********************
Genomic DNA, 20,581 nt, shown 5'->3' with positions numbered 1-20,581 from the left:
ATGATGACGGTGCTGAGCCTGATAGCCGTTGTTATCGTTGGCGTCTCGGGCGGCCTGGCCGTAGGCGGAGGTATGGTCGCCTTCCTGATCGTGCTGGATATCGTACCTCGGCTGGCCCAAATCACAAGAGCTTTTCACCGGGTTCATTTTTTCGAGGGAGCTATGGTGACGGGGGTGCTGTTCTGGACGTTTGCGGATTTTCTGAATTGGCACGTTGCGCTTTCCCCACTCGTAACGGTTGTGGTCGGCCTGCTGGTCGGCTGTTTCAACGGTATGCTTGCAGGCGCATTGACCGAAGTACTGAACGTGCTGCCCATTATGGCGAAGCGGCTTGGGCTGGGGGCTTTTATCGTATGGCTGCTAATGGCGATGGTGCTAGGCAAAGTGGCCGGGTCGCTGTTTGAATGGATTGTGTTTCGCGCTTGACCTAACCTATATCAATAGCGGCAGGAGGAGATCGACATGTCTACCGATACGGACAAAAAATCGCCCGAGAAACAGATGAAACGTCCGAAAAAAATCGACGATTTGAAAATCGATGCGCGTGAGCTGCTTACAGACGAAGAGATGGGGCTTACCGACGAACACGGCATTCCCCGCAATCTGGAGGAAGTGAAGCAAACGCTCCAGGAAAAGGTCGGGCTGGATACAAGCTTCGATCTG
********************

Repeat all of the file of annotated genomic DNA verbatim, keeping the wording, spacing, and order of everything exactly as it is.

Genomic DNA, 20,581 nt, shown 5'->3' with positions numbered 1-20,581 from the left:
ATGATGACGGTGCTGAGCCTGATAGCCGTTGTTATCGTTGGCGTCTCGGGCGGCCTGGCCGTAGGCGGAGGTATGGTCGCCTTCCTGATCGTGCTGGATATCGTACCTCGGCTGGCCCAAATCACAAGAGCTTTTCACCGGGTTCATTTTTTCGAGGGAGCTATGGTGACGGGGGTGCTGTTCTGGACGTTTGCGGATTTTCTGAATTGGCACGTTGCGCTTTCCCCACTCGTAACGGTTGTGGTCGGCCTGCTGGTCGGCTGTTTCAACGGTATGCTTGCAGGCGCATTGACCGAAGTACTGAACGTGCTGCCCATTATGGCGAAGCGGCTTGGGCTGGGGGCTTTTATCGTATGGCTGCTAATGGCGATGGTGCTAGGCAAAGTGGCCGGGTCGCTGTTTGAATGGATTGTGTTTCGCGCTTGACCTAACCTATATCAATAGCGGCAGGAGGAGATCGACATGTCTACCGATACGGACAAAAAATCGCCCGAGAAACAGATGAAACGTCCGAAAAAAATCGACGATTTGAAAATCGATGCGCGTGAGCTGCTTACAGACGAAGAGATGGGGCTTACCGACGAACACGGCATTCCCCGCAATCTGGAGGAAGTGAAGCAAACGCTCCAGGAAAAGGTCGGGCTGGATACAAGCTTCGATCTG